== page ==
Shifting views of traffic
EDITOR: With regard to Chuck Hammond's letter ("Build the overpass," Saturday) concerning the Farmers Lane overpass, it's a matter of generations. The older generation felt that highway traffic should bypass the cities, and the Interstate highway system was constructed. The current generation believes that highway traffic should be on city streets (San Francisco, Santa Rosa, Cloverdale). Many of us won't be around to see it, but it will be interesting to see how the next generation handles highway traffic.
Paying for roads
EDITOR: Regarding road-maintenance funding ("Uneven roads," Wednesday): Fuel consumption has fallen while miles driven have risen. Electric cars don't pay any gasoline tax.
I propose taxing motorists a penny per mile, regardless of size of vehicle, method of propulsion or purpose for use. I propose that the revenue be apportioned as follows: a third for transit, county by county; half for road maintenance, county by county; one-sixth for state road maintenance.
A motorist who drives 15,000 miles a year burns about 500 gallons of gasoline at 30 miles per gallon. That person pays about $2,000 for gasoline, including about $300 in state and federal taxes. A one-cent per mile tax would cost this motorist $150.
Bicyclists, who except for Bike Monkey pay nothing to maintain roads, should be required to register and pay about $50 for each bicycle. The proceeds should be encumbered so that they are used exclusively for the maintenance and construction of bicycle paths.
I know that these ideas are controversial and may be impossible to attain with our tax-averse citizens and politicians. I would like to see an idea such as this adopted by people interested in improving the condition of our roads. The alternative is to wait and see if the tooth fairy starts distributing money to fix the roads.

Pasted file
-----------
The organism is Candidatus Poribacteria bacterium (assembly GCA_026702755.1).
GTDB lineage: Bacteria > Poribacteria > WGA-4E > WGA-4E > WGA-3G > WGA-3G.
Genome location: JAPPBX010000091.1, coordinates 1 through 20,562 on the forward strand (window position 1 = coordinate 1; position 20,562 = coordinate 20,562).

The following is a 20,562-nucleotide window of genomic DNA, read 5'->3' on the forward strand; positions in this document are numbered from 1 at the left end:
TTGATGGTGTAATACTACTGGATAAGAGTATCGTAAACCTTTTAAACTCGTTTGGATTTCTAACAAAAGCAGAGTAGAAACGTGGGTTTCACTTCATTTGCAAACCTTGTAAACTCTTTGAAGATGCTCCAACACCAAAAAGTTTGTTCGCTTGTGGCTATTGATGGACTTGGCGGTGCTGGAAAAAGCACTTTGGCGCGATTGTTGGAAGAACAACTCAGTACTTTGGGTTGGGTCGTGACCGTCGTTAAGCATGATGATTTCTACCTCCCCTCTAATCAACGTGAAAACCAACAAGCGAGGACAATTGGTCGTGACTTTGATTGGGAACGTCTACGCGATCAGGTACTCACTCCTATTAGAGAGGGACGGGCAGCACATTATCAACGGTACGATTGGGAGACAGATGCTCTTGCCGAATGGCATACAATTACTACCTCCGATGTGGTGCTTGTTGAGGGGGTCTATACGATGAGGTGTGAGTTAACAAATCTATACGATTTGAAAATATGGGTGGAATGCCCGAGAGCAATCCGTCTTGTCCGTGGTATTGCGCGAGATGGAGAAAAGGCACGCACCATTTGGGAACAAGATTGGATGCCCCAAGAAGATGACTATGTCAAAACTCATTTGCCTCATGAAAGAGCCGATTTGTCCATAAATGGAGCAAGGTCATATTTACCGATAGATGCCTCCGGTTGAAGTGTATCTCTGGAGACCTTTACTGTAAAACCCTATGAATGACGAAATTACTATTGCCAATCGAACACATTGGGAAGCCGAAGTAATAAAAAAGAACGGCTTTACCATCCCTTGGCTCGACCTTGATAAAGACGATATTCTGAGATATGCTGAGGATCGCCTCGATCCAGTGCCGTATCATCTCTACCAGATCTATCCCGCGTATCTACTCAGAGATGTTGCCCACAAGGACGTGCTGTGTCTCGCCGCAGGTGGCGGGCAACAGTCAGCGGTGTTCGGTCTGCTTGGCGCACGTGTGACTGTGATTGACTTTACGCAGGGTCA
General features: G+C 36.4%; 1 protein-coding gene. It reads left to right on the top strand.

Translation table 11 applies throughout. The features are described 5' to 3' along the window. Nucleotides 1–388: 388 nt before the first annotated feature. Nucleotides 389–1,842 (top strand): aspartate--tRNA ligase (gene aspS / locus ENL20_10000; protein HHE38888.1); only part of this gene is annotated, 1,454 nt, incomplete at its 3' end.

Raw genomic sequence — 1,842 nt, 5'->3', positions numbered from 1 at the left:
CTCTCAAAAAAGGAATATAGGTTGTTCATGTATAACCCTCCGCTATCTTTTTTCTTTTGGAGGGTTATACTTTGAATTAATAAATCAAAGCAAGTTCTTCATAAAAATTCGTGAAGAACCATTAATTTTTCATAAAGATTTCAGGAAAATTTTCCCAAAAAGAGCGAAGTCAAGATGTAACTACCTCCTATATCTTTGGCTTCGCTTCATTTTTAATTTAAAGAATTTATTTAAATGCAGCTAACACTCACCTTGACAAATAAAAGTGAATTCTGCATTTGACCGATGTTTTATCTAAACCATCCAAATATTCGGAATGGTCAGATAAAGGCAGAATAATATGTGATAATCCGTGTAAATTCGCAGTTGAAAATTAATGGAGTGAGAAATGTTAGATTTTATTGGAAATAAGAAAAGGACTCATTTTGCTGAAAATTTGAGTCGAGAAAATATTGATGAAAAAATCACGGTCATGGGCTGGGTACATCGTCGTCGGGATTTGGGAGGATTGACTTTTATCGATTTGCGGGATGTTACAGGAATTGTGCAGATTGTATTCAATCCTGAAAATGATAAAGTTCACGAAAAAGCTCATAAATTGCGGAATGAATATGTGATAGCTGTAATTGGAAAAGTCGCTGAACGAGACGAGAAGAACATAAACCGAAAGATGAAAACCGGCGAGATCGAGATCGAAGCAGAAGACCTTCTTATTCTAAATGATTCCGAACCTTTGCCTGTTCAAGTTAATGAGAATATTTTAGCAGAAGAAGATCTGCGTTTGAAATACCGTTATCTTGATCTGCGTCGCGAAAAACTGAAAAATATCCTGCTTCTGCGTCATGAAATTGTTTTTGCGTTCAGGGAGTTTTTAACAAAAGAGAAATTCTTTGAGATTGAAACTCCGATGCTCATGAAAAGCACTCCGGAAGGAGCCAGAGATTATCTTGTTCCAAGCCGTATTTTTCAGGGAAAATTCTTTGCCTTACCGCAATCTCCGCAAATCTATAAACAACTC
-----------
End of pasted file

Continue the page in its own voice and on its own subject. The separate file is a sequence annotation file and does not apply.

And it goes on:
Framing the debate
EDITOR: My compliments to Tom Cooke on his important message concerning scientific consensus ("Denying expert opinion — when they feel like it," Close to Home, Sunday). Some find it convenient to give credibility to scientific fact (or not) based upon rumor or political allegiance. Controversy concerning human-induced climate change should center on what to do about it, not whether it exists.
Debate about immunizations should be about how to make them readily available, not whether they're efficacious. Disagreements about the fluoridation of public water supplies should be about how to make it universal, not whether it's safe or beneficial.
EDITOR: As the enrollment period for Obamacare ends, it is clear that rather than adding the uninsured, the primary effort was to shift those who had insurance to less desirable, higher copay, less coverage plans that will escalate in cost by double-digits next year.
It is estimated that despite subsidies, most people signed up for higher-deductible options that will end up costing them more. Aside from including pre-existing conditions in coverage, the simple answer is that patient accessibility to specialized coverage will be limited.
If only four out of 22 nationally recognized cancer centers are included in Obamacare networks, one can get a quick idea about the coming rationing of care for Obamacare enrollees.
Because so few young people have enrolled, the second year costs, not to forget a multi-billion dollar insurance company subsidy, are expected to rise substantially.